EV charging

Volkswagen - new entrant in the power business

Volkswagen has launched a company to deliver energy offerings and charging solutions for the group’s electric vehicle brands.
Published: Wed 16 Jan 2019

With the development and growth of electric vehicles (EVs), manufacturers increasingly have been eyeing spin-off businesses. Home and utility-scale energy storage using both new and second life batteries, EV charging infrastructure and grid services including vehicle-to-grid and vehicle-to-home, have come into the sights of companies such as Tesla, BMW, Mercedes Benz and Nissan.

The latest manufacturer to join this growing and increasingly competitive group is Volkswagen, whose approach to EV development so far has been of lower profile than some of the others. Instead of bespoke new models of EVs, VW has opted to produce electric and hybrid versions of current popular models, such as the Up!, Golf and Passat – or as the company puts it, “the Volkswagens you love electrified”.

For its energy offerings and charging solutions for the group’s brands, VW has now announced the establishment of a new company, named Elli.

“Our mission is to take e-mobility out of its niche and to place it firmly in the mainstream,” says Thorsten Nicklaß, designated CEO of Elli, explaining that the name ‘Elli’ stands for “electric life”.

“We intend to enable a lifestyle that fully integrates the electric car in people’s everyday lives. This approach could be compared with the use of a mobile phone, which is taken for granted nowadays.”

Power solutions

Elli plans to gradually build up a portfolio of intelligent power tariffs, wallboxes and charging stations as well as an IT-based energy management system, according to a company statement. The aim is to provide the ecosystem to address the main applications and provides answers to all the energy questions raised by EV users and fleet operators.

Leading up to the market launch in 2020 of the Volkswagen ID – the first model based on the company’s modular electric platform (MEB) also to be used across the Audi, Seat and Skoda brands – Elli intends to successively roll out solutions for private and commercial e-mobility customers, ranging from hardware to charging, additional digital services and complete advice packages.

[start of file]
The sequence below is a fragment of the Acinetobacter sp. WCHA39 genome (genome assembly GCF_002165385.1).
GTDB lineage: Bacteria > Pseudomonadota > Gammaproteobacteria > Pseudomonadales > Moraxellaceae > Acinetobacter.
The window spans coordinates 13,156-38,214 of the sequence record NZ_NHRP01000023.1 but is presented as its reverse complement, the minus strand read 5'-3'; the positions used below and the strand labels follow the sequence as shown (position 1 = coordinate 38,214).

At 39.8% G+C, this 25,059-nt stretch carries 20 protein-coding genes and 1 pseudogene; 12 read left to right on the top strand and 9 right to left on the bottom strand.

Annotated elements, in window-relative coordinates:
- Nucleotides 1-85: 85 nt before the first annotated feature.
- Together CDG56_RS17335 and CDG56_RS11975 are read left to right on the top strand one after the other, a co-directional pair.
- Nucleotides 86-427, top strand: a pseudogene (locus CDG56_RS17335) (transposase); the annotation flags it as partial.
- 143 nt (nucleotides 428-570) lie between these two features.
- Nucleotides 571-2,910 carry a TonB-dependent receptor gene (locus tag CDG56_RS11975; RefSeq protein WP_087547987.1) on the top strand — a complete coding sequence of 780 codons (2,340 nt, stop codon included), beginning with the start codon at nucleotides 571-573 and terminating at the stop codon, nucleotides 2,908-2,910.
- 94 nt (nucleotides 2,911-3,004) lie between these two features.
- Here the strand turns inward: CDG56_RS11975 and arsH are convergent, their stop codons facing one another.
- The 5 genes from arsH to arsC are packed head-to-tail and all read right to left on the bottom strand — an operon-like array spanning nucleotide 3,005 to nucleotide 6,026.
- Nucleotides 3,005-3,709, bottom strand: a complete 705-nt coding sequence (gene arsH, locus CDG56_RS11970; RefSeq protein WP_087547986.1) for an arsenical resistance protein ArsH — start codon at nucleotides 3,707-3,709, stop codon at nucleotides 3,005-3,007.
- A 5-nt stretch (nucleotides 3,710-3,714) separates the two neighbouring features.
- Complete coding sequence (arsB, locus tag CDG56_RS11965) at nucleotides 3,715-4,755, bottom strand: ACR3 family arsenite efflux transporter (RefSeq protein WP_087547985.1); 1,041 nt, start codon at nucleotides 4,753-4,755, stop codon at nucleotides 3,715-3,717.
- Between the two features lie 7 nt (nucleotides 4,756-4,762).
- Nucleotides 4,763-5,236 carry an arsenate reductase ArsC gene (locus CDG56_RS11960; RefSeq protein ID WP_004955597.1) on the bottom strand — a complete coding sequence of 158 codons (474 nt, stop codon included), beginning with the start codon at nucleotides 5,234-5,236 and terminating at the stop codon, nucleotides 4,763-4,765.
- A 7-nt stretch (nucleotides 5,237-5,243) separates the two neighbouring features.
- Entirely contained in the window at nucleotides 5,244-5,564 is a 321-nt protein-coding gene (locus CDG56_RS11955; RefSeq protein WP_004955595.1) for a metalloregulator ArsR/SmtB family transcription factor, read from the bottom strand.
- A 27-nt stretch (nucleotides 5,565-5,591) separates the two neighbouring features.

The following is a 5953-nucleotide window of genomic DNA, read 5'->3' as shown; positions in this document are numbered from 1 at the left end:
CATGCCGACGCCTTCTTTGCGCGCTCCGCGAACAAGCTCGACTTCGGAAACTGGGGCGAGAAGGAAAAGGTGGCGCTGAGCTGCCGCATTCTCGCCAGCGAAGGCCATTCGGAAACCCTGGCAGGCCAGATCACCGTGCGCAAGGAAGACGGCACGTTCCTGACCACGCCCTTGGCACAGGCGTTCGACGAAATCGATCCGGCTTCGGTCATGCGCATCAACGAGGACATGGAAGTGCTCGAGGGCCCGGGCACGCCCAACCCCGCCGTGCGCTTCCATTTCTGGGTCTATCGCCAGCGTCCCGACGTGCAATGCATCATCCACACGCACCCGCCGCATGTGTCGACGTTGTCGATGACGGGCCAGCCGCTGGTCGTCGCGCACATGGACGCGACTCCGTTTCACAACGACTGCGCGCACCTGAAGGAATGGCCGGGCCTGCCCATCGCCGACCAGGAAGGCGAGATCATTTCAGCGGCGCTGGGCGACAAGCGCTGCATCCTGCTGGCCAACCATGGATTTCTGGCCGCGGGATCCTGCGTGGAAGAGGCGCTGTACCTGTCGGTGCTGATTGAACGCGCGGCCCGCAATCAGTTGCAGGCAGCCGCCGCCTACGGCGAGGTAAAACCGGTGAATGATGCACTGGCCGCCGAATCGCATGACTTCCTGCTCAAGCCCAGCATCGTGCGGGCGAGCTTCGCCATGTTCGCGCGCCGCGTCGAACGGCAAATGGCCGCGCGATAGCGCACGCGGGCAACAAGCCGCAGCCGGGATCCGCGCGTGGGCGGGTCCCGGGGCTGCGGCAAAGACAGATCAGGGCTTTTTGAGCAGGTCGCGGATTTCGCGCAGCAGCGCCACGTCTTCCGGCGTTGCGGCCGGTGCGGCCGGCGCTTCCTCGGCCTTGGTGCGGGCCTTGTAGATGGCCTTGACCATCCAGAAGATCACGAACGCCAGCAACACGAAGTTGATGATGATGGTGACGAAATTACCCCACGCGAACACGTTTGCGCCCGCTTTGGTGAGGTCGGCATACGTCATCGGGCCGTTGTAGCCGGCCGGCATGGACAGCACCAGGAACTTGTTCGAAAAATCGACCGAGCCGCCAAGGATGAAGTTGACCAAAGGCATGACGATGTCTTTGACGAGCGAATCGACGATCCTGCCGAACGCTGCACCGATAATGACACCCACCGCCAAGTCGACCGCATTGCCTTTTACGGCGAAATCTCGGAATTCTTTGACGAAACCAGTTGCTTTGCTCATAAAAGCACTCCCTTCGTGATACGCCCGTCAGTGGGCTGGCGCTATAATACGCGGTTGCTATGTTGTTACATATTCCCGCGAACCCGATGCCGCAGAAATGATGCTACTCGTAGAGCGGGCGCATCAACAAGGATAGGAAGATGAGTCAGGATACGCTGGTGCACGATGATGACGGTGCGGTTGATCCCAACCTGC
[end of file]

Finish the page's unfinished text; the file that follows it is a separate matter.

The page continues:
Elli has seven business areas encompassing home and business charging and charging on the road.

Home charging comprises the provision of green power in the form of Volkswagen Naturstrom, certified 100% from hydro sources, with the first tariff models to be announced shortly. Alongside this, a variety of wallbox variants will be offered, including low cost 11kW AC models for overnight charging and a 22kW DC charging station offering bidirectional charging and connection to an energy management system to optimise the energy use across the home and vehicle. For example, the EV could be used as a stationary storage system to store excess energy from a solar PV system for later use in the home.

Destination charging encompasses charging in company car parks and dealerships as well as advice and support for fleet owners and managers and chain outlets. As part of this focus, VW intends to expand charging stations at its own employee car parks from 1,000 today to more than 5,000 by 2020 and the equipment of all 4,000 dealers and service partners in the EU with several charging possibilities, also by 2020.

In its charging on the road business area, Elli promises to provide a charging card with tailor-made tariffs for convenient digital payment for charging in public spaces.

“As one of the world’s largest automakers, Volkswagen is going to force the pace of the urgently needed transport and energy transition to emission-neutral e-mobility,” vows the brand Board Member responsible for E-Mobility, Thomas Ulbrich.

Electric vehicle development

While growth of EVs is uncertain, with numbers dependent on strategies and timelines as countries look to push switching away from traditional fossil fuel powered vehicles in their drive to meet the Paris Agreement, demand is expected to exceed 1m vehicles per year globally by 2025.

For its part Volkswagen is focussing its EV production in its Zwickau facility in eastern Germany, where it will produce the ID. From 2021 onwards, the company plans to produce six electric models of three group brands and by 2025 anticipates an output of 330,000 EVs per year.

Among other recent developments from Volkswagen is the unveiling of a mobile charging station, with a capacity of up to 360kWh that can quick charge up to 15 EVs. Applications envisaged include city and company parking lots and large-scale events. The station can be charged directly from the power supply or alternatively when the integrated battery is depleted, it can simply be replaced with a charged battery.


When VW is ramping up production from 2019 in the luxury segement until 2025 for mass production, Tesla has reached that today, so VW is really 6 years behind. Not to mention the superchargers, batteries for car and house as well as the soon available solar panels.